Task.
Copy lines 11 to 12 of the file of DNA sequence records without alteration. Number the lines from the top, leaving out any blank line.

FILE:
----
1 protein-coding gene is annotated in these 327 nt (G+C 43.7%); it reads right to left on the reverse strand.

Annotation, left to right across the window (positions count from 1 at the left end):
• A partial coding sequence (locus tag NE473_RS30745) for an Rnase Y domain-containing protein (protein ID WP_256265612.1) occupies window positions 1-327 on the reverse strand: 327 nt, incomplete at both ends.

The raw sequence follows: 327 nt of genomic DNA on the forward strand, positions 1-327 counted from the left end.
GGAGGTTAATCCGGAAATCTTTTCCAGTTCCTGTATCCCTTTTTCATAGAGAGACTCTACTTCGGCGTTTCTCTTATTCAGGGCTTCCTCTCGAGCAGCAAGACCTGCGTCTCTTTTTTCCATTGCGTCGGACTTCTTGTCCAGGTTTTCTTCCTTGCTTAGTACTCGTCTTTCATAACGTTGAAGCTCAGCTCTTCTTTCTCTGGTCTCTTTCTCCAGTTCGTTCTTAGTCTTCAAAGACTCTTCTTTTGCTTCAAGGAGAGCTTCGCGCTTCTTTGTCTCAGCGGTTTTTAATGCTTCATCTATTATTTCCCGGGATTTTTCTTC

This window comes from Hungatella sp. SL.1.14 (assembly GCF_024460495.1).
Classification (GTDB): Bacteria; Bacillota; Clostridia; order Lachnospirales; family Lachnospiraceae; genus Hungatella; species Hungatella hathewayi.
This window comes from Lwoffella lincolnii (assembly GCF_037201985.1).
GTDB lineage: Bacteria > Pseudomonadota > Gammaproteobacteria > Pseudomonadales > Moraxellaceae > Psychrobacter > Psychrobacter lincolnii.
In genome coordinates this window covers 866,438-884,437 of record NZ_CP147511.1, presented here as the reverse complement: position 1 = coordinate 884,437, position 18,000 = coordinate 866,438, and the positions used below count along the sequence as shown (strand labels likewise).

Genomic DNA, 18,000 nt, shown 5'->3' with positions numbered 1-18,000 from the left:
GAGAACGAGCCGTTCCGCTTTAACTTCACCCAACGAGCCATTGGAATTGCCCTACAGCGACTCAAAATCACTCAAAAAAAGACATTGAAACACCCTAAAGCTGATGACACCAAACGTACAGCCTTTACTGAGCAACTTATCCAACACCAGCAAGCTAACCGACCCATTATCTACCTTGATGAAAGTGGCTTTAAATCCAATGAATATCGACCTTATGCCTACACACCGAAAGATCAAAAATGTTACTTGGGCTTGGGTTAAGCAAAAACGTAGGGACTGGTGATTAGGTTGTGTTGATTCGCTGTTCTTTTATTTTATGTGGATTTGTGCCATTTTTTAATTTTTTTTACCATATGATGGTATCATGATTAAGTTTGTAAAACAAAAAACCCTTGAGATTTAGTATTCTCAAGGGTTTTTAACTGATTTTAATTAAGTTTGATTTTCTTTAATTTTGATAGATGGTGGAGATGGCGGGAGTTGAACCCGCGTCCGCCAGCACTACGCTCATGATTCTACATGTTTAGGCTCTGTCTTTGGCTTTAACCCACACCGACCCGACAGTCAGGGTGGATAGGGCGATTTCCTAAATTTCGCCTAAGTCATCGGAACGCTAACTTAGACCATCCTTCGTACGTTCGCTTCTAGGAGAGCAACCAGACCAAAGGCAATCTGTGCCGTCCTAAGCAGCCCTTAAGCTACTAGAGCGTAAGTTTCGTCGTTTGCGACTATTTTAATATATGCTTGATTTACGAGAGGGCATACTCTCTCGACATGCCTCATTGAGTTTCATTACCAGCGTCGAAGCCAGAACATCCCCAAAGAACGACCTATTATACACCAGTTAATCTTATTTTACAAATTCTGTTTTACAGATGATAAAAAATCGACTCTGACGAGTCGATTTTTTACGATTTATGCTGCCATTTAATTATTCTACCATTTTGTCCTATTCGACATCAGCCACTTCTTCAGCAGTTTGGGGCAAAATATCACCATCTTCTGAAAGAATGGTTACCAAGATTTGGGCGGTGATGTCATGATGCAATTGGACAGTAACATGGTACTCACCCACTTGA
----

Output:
Genomic DNA, 18,000 nt, shown 5'->3' with positions numbered 1-18,000 from the left:
GAGAACGAGCCGTTCCGCTTTAACTTCACCCAACGAGCCATTGGAATTGCCCTACAGCGACTCAAAATCACTCAAAAAAAGACATTGAAACACCCTAAAGCTGATGACACCAAACGTACAGCCTTTACTGAGCAACTTATCCAACACCAGCAAGCTAACCGACCCATTATCTACCTTGATGAAAGTGGCTTTAAATCCAATGAATATCGACCTTATGCCTACACACCGAAAGATCAAAAATGTTACTTGGGCTTGGGTTAAGCAAAAACGTAGGGACTGGTGATTAGGTTGTGTTGATTCGCTGTTCTTTTATTTTATGTGGATTTGTGCCATTTTTTAATTTTTTTTACCATATGATGGTATCATGATTAAGTTTGTAAAACAAAAAACCCTTGAGATTTAGTATTCTCAAGGGTTTTTAACTGATTTTAATTAAGTTTGATTTTCTTTAATTTTGATAGATGGTGGAGATGGCGGGAGTTGAACCCGCGTCCGCCAGCACTACGCTCATGATTCTACATGTTTAGGCTCTGTCTTTGGCTTTAACCCACACCGACCCGACAGTCAGGGTGGATAGGGCGATTTCCTAAATTTCGCCTAAGTCATCGGAACGCTAACTTAGACCATCCTTCGTACGTTCGCTTCTAGGAGAGCAACCAGACCAAAGGCAATCTGTGCCGTCCTAAGCAGCCCTTAAGCTACTAGAGCGTAAGTTTCGTCGTTTGCGACTATTTTAATATATGCTTGATTTACGAGAGGGCATACTCTCTCGACATGCCTCATTGAGTTTCATTACCAGCGTCGAAGCCAGAACATCCCCAAAGAACGACCTATTATACACCAGTTAATCTTATTTTACAAATTCTGTTTTACAGATGATAAAAAATCGACTCTGACGAGTCGATTTTTTACGATTTATGCTGCCATTTAATTATTCTACCATTTTGTCCTATTCGACATCAGCCACTTCTTCAGCAGTTTGGGGCAAAATATCACCATCTTCTGAAAGAATGGTTACCAAGATTTGGGCGGTGATGTCATGATGCAATTGGACAGTAACATGGTACTCACCCACTTGA